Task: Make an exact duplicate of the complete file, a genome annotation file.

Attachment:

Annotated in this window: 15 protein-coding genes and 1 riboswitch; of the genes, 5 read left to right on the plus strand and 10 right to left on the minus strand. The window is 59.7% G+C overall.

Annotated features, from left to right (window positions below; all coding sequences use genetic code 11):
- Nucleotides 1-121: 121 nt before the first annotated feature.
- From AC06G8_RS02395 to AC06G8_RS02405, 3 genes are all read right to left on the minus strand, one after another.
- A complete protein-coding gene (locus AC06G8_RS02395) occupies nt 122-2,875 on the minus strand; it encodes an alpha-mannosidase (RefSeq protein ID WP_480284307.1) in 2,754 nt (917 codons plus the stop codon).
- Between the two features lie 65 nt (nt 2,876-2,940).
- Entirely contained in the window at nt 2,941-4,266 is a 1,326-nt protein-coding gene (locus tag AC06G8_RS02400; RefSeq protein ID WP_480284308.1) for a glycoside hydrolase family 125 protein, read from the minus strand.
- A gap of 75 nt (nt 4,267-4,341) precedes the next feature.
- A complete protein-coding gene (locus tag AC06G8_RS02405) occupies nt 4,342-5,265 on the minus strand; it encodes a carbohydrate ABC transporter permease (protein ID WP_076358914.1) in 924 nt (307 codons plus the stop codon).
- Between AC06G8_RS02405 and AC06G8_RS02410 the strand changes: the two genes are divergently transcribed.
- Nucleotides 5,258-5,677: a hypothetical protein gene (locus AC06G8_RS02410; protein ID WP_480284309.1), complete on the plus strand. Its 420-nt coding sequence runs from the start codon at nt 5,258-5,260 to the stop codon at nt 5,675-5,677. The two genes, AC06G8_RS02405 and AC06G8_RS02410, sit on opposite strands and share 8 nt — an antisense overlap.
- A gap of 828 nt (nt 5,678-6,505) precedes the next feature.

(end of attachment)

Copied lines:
Annotated in this window: 15 protein-coding genes and 1 riboswitch; of the genes, 5 read left to right on the plus strand and 10 right to left on the minus strand. The window is 59.7% G+C overall.

Annotated features, from left to right (window positions below; all coding sequences use genetic code 11):
- Nucleotides 1-121: 121 nt before the first annotated feature.
- From AC06G8_RS02395 to AC06G8_RS02405, 3 genes are all read right to left on the minus strand, one after another.
- A complete protein-coding gene (locus AC06G8_RS02395) occupies nt 122-2,875 on the minus strand; it encodes an alpha-mannosidase (RefSeq protein ID WP_480284307.1) in 2,754 nt (917 codons plus the stop codon).
- Between the two features lie 65 nt (nt 2,876-2,940).
- Entirely contained in the window at nt 2,941-4,266 is a 1,326-nt protein-coding gene (locus tag AC06G8_RS02400; RefSeq protein ID WP_480284308.1) for a glycoside hydrolase family 125 protein, read from the minus strand.
- A gap of 75 nt (nt 4,267-4,341) precedes the next feature.
- A complete protein-coding gene (locus tag AC06G8_RS02405) occupies nt 4,342-5,265 on the minus strand; it encodes a carbohydrate ABC transporter permease (protein ID WP_076358914.1) in 924 nt (307 codons plus the stop codon).
- Between AC06G8_RS02405 and AC06G8_RS02410 the strand changes: the two genes are divergently transcribed.
- Nucleotides 5,258-5,677: a hypothetical protein gene (locus AC06G8_RS02410; protein ID WP_480284309.1), complete on the plus strand. Its 420-nt coding sequence runs from the start codon at nt 5,258-5,260 to the stop codon at nt 5,675-5,677. The two genes, AC06G8_RS02405 and AC06G8_RS02410, sit on opposite strands and share 8 nt — an antisense overlap.
- A gap of 828 nt (nt 5,678-6,505) precedes the next feature.